Epiphany of the Lord
Is 60:1-6; Eph 3:2-3 & 5-6; Mt 2:1-12 (year a)
‘Arise, shine out Jerusalem, for your light has come. Above you the Lord now rises, and above you his glory appears. The nations come to your light, and kings to your dawning brightness.”
The Gospel narratives surround the birth of our Saviour with a wealth of domestic detail, thereby underlining a new and intimate communion between God and humanity.
Matthew’s account of the Wise Men who had travelled from afar to worship the newborn King emphasises the global significance of his birth. Christ’s birth brings light to the darkness of every people in every generation. In the words of St Paul, Christ is the revelation of the Father’s will that all peoples, regardless of nationality or culture, should share the same inheritance and promise; that they should, in Christ, become parts of the same body.
As we begin a New Year, many fear the forces that seem to be driving us apart. Violence, both in the Middle East and our European cities, threatens an increasingly fragile unity. The uncertainty of future trade arrangements, and with it future employment, undermines the security of many families. The divisions between rich and poor appear to be gaining ground.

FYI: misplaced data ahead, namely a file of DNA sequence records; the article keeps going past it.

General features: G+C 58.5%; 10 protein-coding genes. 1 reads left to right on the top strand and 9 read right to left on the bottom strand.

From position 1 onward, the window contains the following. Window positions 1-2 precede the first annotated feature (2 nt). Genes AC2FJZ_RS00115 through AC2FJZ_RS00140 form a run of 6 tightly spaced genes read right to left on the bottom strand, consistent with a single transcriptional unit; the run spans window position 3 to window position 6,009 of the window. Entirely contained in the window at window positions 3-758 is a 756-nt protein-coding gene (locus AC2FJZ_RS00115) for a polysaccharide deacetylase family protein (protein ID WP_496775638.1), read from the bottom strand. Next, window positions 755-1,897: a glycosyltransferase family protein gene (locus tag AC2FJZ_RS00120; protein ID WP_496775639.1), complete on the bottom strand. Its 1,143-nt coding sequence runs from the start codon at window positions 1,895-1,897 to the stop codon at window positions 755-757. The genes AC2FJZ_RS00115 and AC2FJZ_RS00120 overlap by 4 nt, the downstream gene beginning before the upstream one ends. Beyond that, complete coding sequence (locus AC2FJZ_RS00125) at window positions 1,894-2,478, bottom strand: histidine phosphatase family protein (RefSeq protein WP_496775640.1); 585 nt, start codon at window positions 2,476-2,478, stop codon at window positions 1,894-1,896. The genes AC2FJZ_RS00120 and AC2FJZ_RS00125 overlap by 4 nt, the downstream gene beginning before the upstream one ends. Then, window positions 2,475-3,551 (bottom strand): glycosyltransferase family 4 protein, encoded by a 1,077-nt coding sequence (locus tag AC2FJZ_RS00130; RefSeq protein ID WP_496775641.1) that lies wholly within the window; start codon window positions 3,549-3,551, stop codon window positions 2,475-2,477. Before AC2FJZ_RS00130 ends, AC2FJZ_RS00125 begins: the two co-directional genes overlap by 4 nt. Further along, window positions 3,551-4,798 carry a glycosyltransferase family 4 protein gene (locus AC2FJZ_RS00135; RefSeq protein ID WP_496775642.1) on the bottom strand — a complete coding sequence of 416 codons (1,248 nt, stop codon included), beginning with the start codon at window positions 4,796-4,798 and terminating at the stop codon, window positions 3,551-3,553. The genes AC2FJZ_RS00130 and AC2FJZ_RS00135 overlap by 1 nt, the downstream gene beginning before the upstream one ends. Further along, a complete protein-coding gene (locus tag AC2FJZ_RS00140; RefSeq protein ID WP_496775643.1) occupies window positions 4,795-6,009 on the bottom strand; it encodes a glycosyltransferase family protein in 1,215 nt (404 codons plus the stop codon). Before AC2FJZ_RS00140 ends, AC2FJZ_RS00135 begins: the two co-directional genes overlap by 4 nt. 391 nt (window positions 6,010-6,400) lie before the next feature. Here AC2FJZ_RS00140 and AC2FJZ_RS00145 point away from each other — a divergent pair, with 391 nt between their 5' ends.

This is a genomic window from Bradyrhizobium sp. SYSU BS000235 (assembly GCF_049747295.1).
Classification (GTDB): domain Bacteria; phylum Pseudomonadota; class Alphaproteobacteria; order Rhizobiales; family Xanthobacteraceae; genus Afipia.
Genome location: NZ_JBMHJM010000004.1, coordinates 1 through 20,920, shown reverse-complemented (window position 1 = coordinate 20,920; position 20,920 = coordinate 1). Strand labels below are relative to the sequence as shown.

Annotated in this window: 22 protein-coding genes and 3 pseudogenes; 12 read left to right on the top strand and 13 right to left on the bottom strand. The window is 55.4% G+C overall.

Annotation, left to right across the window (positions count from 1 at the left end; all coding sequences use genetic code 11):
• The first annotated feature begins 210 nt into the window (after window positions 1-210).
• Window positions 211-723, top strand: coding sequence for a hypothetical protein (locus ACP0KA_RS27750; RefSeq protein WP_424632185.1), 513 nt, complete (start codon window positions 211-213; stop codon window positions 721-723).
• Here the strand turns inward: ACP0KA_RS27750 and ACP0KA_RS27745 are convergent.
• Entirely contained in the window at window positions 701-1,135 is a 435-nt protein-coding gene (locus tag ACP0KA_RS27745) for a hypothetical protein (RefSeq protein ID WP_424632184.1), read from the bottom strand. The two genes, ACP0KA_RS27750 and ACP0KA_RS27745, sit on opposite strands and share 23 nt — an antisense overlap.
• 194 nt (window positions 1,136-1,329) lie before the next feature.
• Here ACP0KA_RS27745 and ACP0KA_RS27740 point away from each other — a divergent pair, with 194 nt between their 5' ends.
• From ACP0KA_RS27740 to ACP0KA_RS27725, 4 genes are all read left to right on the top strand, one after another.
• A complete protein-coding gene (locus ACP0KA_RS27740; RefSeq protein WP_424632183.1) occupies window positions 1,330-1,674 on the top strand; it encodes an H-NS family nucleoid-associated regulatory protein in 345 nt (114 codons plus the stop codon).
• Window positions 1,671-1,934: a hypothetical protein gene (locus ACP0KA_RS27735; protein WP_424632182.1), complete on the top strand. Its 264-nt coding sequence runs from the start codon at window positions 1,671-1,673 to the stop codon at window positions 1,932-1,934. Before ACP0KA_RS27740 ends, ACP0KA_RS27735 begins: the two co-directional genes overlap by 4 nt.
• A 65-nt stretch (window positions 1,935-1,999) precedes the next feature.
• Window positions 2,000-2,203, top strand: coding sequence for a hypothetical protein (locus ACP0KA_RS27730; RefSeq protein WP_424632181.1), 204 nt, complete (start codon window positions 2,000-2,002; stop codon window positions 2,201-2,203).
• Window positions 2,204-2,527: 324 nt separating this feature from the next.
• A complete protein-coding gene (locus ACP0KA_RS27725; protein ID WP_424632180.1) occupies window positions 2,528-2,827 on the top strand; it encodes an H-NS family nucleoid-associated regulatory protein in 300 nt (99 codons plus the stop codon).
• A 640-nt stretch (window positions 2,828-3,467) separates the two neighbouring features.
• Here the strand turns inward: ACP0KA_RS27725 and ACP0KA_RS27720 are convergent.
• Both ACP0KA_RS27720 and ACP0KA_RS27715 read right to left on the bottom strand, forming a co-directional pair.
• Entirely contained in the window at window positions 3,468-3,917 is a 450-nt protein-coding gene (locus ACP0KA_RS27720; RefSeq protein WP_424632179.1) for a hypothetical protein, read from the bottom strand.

Matthew’s account of the Wise Men represents many of the divisions that continue to afflict our own world. They had come from afar, and, as such, were outsiders. Herod’s interest in them, fed by his own greed and insecurity, was to use them to serve his own ends. He had little interest in the heart-searching that had brought them thus far, and even less interest in the enlightenment that they sought.
In humility, they presented themselves, and their gifts, to the Light that had guided them thus far.
We cannot change the world overnight. What we can do is turn from the darkness that we harbour in our hearts. We can seek Christ’s light, however dim, within ourselves and those around us.
We can welcome the stranger and illuminate, in our own way, the path to healing and peace. Such could become the abiding significance of that star whose light so delighted those who had travelled as strangers.
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